Saturday, May 16, 2009

Obama and Abortion

Tomorrow hundreds of protesters will be at to Notre Dame University to protest President Obama's being invited to give the commencement address, and also for his being given an honorary degree. The reason is, of course, is that Obama is pro-choice and Notre Dame, as a Catholic institution, is supposed to be against such things. But the University is, thankfully, too smart to get sucked into that little quagmire. Obama is going to do his thing. The protesters are going to do theirs.

Now I could go in a lot of directions with this one people. But I will choose one so as to keep this post short (in keeping with my goal to not turn off those folks who don't like to look at anything longer than 4 or 5 paragraphs).

My point is this: why has abortion become the defacto moral litmus test for Catholics and other like minded religious folk? Why not, say, capital punishment, or maybe ...uh...war. These are also against "Church teaching". I can't tell you how many so called "pro-life" people I have have talked to who are ready to "flip the switch" themselves when it comes to killing the "bad adults". I guess it is really not just about Church teaching after all. And how about poverty? Why are all these so called religious folks not getting all outraged at the great gulf between the rich and poor in this country. Jesus seemed to talk about this issue a lot, as I recall. Sure, abortion on demand was not really an issue is his time, but what if it was? Would he be standing on line at an abortion clinic? I think not. He would certainly have been against abortion, as it is an act of violence. But I believe he would have taught that there are greater acts of violence as well. If he were around today I think abortion would probably be about #6 on his to do list. Maybe lower.

But to get back to my question: Why is abortion the big hot button issue? Let me suggest one possible reason: It's easy. I mean lets face it, it's pretty damn easy to be against abortion. You don't really have to do anything other than be indignant. If you are really motivated you can write your congressperson or go stand outside a graduation ceremony at Notre Dame. But for the most part all you really need to do to prove your morality is to be outraged. And you can do that in the comfort of your own home, after supper while waiting for your favorite tv show to come on.

I do not mean to impugn the good faith of people who feel really drawn to the pro-life cause as a moral imperative for themselves. To each his (or her) own. I can respect that. There are very good people for whom this is an important issue. But lets face facts: if you were to choose poverty (which is responsible for a lot more death), a much bigger task would be on your hands. After exploring it, you might have to look at the way you yourself live. You might have to make some lifestyle changes, you might need increase your giving, volunteer at a soup kitchen, even change your job. You might have to really work.

Whose got time for that?

Saturday, May 2, 2009

Pete Seeger

Pete Seeger turns 90 tomorrow. There is going to be a big celebration at Madison Square Garden. Performers include Bruce Springsteen, Wilco, Billy Bragg and many more. I wish I could have gotten it together to go. Pete is certainly a kindred spirit as far as this writer is concerned. I saw him once in 2003 at a small congegational church is Greenwich NY and talked with him briefly. I remember asking him who he was reading lately and he mentioned Barbara Kingsolver and Arundhati Roy. He definitely had what I want to call an "earthy, spiritual vibe". I don't know that he professes any religious belief and I could care less actually. Many of the best people I know are non-religious.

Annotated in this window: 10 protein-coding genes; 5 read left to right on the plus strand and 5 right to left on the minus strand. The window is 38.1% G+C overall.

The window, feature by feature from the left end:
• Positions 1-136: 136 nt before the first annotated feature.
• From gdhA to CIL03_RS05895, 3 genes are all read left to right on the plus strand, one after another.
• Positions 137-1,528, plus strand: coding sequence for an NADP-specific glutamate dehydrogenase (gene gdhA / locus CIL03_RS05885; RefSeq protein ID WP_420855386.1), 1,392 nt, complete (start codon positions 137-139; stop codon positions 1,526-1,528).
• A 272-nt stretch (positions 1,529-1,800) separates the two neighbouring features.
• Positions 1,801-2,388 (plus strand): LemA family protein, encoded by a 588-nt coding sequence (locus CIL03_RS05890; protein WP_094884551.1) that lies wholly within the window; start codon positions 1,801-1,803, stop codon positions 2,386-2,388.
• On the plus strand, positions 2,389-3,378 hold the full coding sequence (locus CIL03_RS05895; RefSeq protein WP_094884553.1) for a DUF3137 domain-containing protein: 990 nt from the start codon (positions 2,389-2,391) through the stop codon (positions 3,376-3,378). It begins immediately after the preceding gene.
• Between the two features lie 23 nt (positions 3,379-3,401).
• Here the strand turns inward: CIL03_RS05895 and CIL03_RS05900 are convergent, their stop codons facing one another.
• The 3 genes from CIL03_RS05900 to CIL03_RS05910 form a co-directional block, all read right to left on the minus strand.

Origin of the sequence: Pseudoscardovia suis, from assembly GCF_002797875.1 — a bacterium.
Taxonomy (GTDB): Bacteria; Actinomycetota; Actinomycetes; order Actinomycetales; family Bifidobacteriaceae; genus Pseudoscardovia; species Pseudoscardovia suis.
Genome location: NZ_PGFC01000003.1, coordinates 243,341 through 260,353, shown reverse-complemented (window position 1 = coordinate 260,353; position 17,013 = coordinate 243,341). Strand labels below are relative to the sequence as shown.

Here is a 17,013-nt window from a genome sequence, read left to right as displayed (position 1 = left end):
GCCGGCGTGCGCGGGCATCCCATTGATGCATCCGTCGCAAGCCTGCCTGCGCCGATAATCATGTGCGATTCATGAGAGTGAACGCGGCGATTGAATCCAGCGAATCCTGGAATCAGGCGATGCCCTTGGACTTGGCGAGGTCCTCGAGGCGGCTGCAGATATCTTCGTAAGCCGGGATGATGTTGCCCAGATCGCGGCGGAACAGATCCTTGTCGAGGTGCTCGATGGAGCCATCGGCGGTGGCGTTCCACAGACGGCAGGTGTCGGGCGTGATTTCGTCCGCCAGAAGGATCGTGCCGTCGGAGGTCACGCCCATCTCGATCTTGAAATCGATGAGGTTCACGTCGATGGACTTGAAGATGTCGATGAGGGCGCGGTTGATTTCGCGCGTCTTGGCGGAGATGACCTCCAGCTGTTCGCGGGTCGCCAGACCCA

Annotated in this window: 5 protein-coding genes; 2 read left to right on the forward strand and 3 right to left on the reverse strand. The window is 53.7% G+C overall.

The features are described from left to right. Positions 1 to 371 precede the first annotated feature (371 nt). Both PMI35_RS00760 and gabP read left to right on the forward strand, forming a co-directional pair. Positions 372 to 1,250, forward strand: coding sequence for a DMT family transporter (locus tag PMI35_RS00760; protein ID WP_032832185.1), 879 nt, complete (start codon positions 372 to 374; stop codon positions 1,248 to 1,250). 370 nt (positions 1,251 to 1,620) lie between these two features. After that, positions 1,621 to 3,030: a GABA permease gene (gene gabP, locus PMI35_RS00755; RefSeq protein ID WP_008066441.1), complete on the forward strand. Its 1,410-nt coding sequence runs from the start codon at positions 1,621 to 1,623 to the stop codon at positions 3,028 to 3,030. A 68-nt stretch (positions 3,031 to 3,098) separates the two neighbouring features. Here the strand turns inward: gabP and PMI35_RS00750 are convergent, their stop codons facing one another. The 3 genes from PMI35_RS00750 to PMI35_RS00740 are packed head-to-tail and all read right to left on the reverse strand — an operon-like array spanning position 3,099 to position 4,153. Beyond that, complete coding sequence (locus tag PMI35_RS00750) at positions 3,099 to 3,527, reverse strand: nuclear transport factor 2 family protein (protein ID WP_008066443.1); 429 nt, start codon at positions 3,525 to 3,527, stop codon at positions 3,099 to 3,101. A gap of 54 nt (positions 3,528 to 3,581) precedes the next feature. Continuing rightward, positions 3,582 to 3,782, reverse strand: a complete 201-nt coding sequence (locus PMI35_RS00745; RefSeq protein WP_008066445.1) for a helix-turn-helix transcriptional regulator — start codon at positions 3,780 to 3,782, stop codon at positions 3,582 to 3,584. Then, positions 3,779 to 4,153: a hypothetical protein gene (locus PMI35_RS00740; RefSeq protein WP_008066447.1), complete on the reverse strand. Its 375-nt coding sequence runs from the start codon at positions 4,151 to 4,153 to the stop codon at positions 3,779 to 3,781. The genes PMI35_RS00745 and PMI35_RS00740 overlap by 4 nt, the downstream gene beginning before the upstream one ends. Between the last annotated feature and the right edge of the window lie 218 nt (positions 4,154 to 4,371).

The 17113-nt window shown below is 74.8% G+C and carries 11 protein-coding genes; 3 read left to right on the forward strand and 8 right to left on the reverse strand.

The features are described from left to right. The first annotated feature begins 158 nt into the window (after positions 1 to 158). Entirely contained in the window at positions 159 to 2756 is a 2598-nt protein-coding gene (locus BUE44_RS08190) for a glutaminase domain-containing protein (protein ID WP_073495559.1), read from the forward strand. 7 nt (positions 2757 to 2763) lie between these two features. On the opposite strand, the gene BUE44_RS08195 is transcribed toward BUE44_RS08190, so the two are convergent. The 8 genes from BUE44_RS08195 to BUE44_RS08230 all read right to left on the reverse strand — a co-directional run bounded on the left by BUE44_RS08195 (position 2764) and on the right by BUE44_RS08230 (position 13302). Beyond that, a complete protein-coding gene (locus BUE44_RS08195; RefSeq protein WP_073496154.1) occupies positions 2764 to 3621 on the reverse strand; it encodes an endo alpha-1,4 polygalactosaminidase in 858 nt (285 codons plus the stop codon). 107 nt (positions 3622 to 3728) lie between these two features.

I was listening to public radio earlier today and there was a call in portion where folks could share their "Pete stories". There was one that really grabbed me. A few years back someone was going to see Pete at some smallish music hall. He wanted to get there early to ensure a decent seat. As he was in line waiting for the door to open he looked over his sholulder. There was Pete Seeger standing in line behind him. Pete Seeger was waiting in line to get into his own show! This typifies what many know to be the man. Humble, unpretentious, and radically egalitarian. He believes he is no better than anyone else and that he should get no special treatment. I have heard that this even goes as far as Pete insisting that his name appears on posters and tickets in the same size as all others on the bill, even if they are virtually unknown.

How cool is that? How refreshing!

It seems so much of our society is geared toward self-promotion. Everyone is quite concerned with insuring that they get their "credit, where credit is due". I am often the worst offender, I must admit.

Thank God for guys like Pete Seeger, someone of great achievement who does not feel the need to be constantly reminding everyone of the fact.

He was very reluctant, by the way, to take part in the big party tomorrow at MSG. There is a cool story behind why he agreed to let it go forward, but I'll let you dig that one up yourself.

This reminds me of another guy of great achievement who likes to keep it simple. The Dalai Lama. This coming Wednesday, on May 6th, I am going the see him at the Palace Theatre in nearby Albany NY. Here is a man who is the head of very complex, ritualized, world religion. But for all of this, here is how he breaks it down:

"There is no need for temples, no need for complicated philosophy. Your own mind, your own heart is the temple. The philosophy is kindness".

Basic. Simple. One might even say quite "Seeger-like". Can you dig?

Now, if you got a few minutes, tell me what you believe. What is your "religion"? (or "philosophy" if you prefer that word).

As Frasier Crane would say....I'm listening.